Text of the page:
Chk2/Cds1 protein kinase blocks apoptosis during early development of Xenopus laevis

Authors

  • Brian N. Wroble,

    1. Department of Biology, Virginia Polytechnic Institute and State University, Blacksburg, Virginia
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  • Jill C. Sible

    Corresponding author
    1. Department of Biology, Virginia Polytechnic Institute and State University, Blacksburg, Virginia
    • Department of Biology, Virginia Polytechnic Institute and State University, Blacksburg, VA 24061-0406
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Abstract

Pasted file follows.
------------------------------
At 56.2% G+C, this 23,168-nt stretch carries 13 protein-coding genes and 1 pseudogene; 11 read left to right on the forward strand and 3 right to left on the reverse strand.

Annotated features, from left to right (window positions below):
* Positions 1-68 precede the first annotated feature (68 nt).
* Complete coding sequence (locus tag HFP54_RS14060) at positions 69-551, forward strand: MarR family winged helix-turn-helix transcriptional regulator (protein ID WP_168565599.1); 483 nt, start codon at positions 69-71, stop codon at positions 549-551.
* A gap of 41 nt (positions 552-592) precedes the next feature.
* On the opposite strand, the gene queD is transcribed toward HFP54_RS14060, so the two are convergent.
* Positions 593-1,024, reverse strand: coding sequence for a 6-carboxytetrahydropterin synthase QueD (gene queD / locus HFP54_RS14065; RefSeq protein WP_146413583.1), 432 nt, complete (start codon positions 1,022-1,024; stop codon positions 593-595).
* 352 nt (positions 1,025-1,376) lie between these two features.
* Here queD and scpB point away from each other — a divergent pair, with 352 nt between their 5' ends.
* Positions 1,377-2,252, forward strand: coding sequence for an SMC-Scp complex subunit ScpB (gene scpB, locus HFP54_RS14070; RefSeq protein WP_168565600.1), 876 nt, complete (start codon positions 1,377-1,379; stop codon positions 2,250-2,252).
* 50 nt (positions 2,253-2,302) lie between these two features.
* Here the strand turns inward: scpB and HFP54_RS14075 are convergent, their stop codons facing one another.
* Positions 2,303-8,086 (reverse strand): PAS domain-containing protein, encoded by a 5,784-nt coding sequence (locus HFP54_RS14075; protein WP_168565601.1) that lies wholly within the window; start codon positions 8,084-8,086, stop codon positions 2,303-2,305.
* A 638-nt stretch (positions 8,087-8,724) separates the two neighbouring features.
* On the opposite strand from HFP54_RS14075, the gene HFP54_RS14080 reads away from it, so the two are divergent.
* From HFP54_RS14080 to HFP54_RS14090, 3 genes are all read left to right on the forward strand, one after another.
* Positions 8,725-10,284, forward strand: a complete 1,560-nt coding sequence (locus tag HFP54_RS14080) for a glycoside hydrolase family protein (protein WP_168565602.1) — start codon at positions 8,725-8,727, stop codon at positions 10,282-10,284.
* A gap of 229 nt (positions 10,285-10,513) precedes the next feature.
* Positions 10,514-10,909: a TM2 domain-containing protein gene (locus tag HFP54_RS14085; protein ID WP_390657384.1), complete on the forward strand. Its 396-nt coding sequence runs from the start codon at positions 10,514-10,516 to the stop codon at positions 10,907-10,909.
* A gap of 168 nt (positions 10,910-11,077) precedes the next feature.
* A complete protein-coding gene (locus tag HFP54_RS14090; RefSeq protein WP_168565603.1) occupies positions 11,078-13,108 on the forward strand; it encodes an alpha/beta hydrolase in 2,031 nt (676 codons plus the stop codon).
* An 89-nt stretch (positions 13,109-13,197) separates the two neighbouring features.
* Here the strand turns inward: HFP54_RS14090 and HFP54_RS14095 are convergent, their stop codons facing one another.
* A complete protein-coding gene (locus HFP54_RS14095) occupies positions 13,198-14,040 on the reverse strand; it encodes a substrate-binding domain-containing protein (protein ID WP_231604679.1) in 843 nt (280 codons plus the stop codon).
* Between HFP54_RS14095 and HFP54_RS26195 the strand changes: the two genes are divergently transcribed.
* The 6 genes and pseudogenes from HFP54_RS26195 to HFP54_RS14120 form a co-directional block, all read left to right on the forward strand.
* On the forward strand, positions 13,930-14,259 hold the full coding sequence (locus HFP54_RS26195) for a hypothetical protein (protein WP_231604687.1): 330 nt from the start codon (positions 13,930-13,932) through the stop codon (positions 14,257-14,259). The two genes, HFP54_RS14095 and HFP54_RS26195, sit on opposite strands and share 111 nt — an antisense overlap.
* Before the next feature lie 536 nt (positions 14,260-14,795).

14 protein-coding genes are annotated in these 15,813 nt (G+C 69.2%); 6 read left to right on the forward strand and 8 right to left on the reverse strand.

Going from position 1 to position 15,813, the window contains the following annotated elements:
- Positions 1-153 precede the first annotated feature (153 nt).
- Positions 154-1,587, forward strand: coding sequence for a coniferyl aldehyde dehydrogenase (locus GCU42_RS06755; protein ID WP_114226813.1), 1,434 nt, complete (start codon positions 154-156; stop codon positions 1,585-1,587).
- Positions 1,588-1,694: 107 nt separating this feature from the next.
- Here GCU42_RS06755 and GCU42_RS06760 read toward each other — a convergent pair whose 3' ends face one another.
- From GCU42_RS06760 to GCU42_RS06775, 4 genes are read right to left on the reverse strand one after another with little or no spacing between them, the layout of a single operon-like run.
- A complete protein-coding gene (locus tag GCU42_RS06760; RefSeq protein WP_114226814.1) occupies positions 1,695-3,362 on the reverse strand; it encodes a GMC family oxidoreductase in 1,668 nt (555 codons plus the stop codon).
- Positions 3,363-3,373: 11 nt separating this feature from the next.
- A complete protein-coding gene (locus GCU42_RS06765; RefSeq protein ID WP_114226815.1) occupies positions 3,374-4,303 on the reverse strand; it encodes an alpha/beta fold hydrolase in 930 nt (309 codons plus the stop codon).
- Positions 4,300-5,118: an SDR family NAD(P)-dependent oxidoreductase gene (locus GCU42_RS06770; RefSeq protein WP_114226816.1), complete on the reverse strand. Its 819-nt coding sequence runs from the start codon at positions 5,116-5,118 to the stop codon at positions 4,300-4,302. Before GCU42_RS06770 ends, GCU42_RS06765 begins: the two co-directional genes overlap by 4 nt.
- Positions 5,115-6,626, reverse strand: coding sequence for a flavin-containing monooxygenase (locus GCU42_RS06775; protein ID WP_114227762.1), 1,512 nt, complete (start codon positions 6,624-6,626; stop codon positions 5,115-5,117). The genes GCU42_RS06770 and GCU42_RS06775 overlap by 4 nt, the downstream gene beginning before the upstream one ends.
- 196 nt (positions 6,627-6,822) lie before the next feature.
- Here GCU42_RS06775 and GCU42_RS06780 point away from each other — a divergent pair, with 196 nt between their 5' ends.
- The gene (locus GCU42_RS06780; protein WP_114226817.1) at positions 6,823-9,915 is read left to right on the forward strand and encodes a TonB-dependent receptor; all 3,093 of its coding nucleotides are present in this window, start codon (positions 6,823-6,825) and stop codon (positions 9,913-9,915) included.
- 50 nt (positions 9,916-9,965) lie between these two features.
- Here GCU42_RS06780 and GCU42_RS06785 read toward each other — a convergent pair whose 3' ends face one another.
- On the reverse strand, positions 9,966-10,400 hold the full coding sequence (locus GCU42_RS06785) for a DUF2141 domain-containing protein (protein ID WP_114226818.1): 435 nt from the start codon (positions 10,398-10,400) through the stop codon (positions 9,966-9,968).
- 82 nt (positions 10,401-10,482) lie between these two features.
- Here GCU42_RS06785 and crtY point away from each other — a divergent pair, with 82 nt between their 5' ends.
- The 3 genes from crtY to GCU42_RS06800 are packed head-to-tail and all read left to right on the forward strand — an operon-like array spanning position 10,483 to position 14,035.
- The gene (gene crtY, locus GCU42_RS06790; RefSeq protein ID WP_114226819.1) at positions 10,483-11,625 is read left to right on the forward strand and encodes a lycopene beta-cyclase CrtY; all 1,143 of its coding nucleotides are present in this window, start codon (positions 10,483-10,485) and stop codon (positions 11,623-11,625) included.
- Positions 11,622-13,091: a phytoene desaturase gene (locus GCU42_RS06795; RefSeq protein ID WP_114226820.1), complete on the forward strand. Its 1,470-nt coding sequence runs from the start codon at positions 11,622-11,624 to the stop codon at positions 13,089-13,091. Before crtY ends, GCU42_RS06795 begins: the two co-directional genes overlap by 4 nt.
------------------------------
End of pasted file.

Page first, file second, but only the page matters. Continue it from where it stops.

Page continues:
Early Xenopus laevis embryos possess cell cycles that do not arrest at checkpoints in response to damaged DNA. At the midblastula transition (MBT), embryos with damaged DNA undergo apoptosis. After the MBT, DNA damage triggers cell cycle arrest rather than apoptosis. The transition from checkpoint-unregulated to checkpoint-regulated cycles makes Xenopus embryos compelling for studying mechanisms regulating response to genomic damage. The DNA damage checkpoint is mediated by the Chk2/Cds1 kinase. Conflicting evidence implicates Chk2 as an inhibitor or promoter of apoptosis. To better understand the developmental function of Chk2, we expressed wild-type (wt) and dominant-negative (DN) Chk2 in Xenopus embryos. Wt-Chk2 created a pre-MBT checkpoint due to degradation of Cdc25A and phosphorylation of cyclin-dependent kinases. Embryos expressing DN-Chk2 developed normally until gastrulation and then underwent apoptosis. Conversely, low doses of wt-Chk2 blocked radiation-induced apoptosis. Therefore, Chk2 operates at a switch between cell cycle arrest or apoptosis in response to genomic assaults. Developmental Dynamics 233:1359–1365, 2005. © 2005 Wiley-Liss, Inc.

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